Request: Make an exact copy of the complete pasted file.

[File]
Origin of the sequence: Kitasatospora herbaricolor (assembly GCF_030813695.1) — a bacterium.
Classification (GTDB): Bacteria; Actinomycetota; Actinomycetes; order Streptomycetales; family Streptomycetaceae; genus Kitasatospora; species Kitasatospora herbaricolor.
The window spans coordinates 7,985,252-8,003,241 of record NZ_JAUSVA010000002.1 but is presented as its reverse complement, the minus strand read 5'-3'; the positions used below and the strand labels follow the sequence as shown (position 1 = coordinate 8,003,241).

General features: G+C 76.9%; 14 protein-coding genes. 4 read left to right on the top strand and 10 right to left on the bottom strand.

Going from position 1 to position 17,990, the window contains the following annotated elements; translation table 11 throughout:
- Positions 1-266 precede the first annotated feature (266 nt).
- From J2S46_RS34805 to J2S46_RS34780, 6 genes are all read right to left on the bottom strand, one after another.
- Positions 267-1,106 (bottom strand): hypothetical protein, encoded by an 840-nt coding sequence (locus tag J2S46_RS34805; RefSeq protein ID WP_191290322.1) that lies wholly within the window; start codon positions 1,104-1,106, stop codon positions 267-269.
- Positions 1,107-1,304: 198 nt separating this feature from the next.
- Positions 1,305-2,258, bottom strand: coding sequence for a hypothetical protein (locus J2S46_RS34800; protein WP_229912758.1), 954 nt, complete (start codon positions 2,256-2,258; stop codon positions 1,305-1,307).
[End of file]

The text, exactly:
Origin of the sequence: Kitasatospora herbaricolor (assembly GCF_030813695.1) — a bacterium.
Classification (GTDB): Bacteria; Actinomycetota; Actinomycetes; order Streptomycetales; family Streptomycetaceae; genus Kitasatospora; species Kitasatospora herbaricolor.
The window spans coordinates 7,985,252-8,003,241 of record NZ_JAUSVA010000002.1 but is presented as its reverse complement, the minus strand read 5'-3'; the positions used below and the strand labels follow the sequence as shown (position 1 = coordinate 8,003,241).

General features: G+C 76.9%; 14 protein-coding genes. 4 read left to right on the top strand and 10 right to left on the bottom strand.

Going from position 1 to position 17,990, the window contains the following annotated elements; translation table 11 throughout:
- Positions 1-266 precede the first annotated feature (266 nt).
- From J2S46_RS34805 to J2S46_RS34780, 6 genes are all read right to left on the bottom strand, one after another.
- Positions 267-1,106 (bottom strand): hypothetical protein, encoded by an 840-nt coding sequence (locus tag J2S46_RS34805; RefSeq protein ID WP_191290322.1) that lies wholly within the window; start codon positions 1,104-1,106, stop codon positions 267-269.
- Positions 1,107-1,304: 198 nt separating this feature from the next.
- Positions 1,305-2,258, bottom strand: coding sequence for a hypothetical protein (locus J2S46_RS34800; protein WP_229912758.1), 954 nt, complete (start codon positions 2,256-2,258; stop codon positions 1,305-1,307).